New poll finds Florida Senate, governor's races in statistical tie

New poll finds Florida Senate, governor's races in statistical tie
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Florida’s widely watched Senate and gubernatorial races are statistically tied less than a week before the midterm elections, according to a Suffolk University/USA TODAY poll released Tuesday.

Incumbent Sen. Bill NelsonClarence (Bill) William NelsonThe most expensive congressional races of the last decade Lobbying world Bottom Line MORE (D) has a razor-thin 2-point lead over opponent Gov. Rick Scott (R) in the Sunshine State’s Senate race. About 45 percent of likely voters support the three-term senator, while 43 percent support the governor. The poll has a margin of error of plus or minus 4.4 percentage points.

Ten percent of likely voters polled said they are undecided, and 11 percent said they might change their minds. 

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Nelson also has a favorability advantage, with 41 percent of likely voters polled having a favorable opinion of him compared to 38 percent who hold an unfavorable opinion. Scott, however, has a net-negative favorability rating, with 43 percent of likely voters viewing him favorably and 45 percent having an unfavorable opinion.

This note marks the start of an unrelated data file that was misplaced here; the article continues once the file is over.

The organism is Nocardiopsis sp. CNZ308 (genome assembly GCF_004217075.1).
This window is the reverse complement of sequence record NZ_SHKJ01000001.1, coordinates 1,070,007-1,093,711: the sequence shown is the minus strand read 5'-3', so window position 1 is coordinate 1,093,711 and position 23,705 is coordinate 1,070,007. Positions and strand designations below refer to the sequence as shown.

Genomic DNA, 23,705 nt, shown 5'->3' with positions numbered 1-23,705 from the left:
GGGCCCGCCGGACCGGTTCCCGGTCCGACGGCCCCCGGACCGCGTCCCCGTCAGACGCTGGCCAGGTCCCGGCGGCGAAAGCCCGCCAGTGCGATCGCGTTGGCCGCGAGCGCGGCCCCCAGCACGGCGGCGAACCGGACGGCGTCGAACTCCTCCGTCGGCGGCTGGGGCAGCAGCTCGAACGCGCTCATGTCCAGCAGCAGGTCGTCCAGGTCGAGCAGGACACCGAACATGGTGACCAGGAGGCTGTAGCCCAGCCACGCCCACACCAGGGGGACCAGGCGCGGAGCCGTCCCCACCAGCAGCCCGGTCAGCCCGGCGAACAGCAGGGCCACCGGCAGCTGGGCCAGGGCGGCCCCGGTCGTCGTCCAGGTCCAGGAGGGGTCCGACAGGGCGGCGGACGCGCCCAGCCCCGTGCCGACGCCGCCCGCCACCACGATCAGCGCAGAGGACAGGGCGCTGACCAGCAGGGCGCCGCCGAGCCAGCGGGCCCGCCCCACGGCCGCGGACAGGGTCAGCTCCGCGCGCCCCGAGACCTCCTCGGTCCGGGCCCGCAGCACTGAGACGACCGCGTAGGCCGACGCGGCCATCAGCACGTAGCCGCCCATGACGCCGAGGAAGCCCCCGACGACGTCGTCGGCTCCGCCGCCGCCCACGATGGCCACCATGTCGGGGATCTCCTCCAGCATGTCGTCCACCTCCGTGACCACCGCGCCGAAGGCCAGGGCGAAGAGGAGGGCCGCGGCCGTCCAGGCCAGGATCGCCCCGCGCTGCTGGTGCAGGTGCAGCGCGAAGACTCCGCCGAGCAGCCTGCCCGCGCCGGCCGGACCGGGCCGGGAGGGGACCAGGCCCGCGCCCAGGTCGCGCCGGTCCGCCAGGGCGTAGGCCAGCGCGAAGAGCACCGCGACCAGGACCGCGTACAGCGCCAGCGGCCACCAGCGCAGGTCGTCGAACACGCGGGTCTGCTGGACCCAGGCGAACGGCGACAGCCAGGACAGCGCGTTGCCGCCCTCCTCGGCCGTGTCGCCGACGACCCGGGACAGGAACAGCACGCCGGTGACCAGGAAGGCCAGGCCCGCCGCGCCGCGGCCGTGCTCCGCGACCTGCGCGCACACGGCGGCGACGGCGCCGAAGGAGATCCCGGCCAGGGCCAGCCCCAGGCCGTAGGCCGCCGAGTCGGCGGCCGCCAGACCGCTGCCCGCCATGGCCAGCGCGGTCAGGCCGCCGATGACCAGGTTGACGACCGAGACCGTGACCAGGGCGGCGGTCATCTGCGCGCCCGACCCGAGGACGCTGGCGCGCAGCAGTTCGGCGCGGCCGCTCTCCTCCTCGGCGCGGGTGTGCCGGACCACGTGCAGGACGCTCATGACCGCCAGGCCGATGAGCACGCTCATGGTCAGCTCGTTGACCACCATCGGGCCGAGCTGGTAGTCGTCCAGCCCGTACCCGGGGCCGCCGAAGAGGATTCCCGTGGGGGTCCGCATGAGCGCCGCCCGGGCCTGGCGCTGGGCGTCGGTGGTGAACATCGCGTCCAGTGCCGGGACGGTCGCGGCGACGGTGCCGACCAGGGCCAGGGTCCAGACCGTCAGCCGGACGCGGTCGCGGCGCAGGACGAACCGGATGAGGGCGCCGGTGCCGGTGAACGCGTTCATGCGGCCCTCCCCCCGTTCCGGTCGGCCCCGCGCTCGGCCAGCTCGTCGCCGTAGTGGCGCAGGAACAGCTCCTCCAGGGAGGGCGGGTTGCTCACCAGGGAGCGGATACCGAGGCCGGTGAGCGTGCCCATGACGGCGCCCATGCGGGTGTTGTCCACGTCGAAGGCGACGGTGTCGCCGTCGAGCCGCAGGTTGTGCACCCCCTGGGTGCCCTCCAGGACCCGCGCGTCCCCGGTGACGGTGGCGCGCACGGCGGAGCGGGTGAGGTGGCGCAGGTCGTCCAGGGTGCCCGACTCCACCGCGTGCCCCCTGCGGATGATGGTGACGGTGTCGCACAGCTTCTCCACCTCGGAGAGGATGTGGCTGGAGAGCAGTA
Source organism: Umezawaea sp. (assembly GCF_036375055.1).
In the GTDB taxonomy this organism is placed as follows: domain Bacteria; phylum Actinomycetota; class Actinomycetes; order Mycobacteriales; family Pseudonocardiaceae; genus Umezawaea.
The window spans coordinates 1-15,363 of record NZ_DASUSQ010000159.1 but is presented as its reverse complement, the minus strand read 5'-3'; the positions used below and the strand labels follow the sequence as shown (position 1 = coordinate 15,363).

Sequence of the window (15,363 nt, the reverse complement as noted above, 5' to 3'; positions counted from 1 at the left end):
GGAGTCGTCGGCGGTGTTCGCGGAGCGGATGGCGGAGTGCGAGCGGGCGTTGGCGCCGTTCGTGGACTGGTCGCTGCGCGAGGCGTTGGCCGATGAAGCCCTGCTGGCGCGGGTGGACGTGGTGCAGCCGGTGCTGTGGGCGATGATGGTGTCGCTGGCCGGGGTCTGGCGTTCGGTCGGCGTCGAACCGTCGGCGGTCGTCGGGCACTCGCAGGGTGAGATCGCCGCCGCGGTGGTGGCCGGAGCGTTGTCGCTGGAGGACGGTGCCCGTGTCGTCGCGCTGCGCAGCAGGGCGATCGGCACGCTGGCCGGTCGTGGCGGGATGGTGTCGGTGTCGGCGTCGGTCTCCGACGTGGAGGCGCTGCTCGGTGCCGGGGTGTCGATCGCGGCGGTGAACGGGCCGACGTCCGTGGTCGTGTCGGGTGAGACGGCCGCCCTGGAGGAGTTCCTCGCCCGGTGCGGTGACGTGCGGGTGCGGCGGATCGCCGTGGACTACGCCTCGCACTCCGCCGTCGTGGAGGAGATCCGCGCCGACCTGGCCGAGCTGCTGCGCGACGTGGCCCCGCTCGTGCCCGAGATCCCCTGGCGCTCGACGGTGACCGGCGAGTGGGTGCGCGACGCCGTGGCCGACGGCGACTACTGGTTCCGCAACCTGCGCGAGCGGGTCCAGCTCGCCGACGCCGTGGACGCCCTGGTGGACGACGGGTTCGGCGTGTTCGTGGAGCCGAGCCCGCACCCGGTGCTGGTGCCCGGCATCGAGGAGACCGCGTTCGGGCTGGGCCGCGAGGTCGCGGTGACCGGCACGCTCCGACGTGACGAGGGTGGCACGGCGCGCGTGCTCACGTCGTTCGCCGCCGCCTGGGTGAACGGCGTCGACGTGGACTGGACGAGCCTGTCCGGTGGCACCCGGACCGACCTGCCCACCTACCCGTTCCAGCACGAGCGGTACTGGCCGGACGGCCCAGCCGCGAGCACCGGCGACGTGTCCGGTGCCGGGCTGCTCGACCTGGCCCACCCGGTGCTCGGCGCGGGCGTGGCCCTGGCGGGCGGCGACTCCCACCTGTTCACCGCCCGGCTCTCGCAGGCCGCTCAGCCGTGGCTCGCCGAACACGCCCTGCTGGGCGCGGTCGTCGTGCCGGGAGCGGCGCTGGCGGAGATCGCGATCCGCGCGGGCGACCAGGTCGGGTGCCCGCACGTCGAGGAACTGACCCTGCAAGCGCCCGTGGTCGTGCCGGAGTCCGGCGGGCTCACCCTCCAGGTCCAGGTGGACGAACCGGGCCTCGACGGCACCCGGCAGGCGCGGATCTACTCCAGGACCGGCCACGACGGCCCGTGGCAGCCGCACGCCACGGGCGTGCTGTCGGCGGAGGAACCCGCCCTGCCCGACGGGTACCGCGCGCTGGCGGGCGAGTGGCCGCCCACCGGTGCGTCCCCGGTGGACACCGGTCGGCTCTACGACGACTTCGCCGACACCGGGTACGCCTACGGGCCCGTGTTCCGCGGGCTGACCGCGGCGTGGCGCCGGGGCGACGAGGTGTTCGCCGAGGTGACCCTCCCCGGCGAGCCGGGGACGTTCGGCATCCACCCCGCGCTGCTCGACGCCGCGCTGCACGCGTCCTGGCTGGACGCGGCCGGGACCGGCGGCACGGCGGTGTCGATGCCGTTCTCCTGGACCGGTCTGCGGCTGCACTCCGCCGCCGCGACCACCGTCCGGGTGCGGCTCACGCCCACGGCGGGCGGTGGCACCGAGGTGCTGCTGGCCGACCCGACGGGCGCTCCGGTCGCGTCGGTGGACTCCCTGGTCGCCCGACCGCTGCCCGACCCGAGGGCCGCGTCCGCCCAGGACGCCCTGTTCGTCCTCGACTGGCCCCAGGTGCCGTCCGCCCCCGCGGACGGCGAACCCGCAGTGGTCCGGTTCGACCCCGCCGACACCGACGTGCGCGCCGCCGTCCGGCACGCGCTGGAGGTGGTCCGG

Voters were split about President TrumpDonald John TrumpTrump suggests Sotomayor, Ginsburg should have to recuse themselves on 'Trump related' cases Sanders says idea he can't work with Republicans is 'total nonsense' Sanders releases list of how to pay for his proposals MORE's performance, with 46 percent of voters polled approving and an equal amount disapproving. The president won the state by about 1 point in 2016.

The Cook Political Report rates the race as a “toss-up,” and an average of polls calculated by RealClearPolitics has Nelson up 2 points.

Florida’s gubernatorial race is also close, with Tallahassee Mayor Andrew Gillum (D) leading former Rep. Ron DeSantisRonald Dion DeSantisGov. DeSantis more popular in Florida than Trump The Hill's Morning Report — Sanders, Dems zero in on Super Tuesday Florida lawmakers pass bill requiring parental consent for abortions, governor expected to sign MORE (R) by just 1 point among likely voters — 45 percent to 44 percent — with 8 percent saying they’re undecided and 9 percent saying they might change their minds.

Both candidates have net-positive favorability ratings, with 40 percent of likely voters surveyed having a favorable view of Gillum (compared to 37 percent with an unfavorable view) and 42 percent of likely voters having a favorable opinion of DeSantis, with 36 percent of likely voters polled saying they view him unfavorably.

The Cook Political Report rates this race as a “toss-up,” and the RealClearPolitics average has Gillum up three points. 

Suffolk University polled 500 likely voters from Oct. 25-28.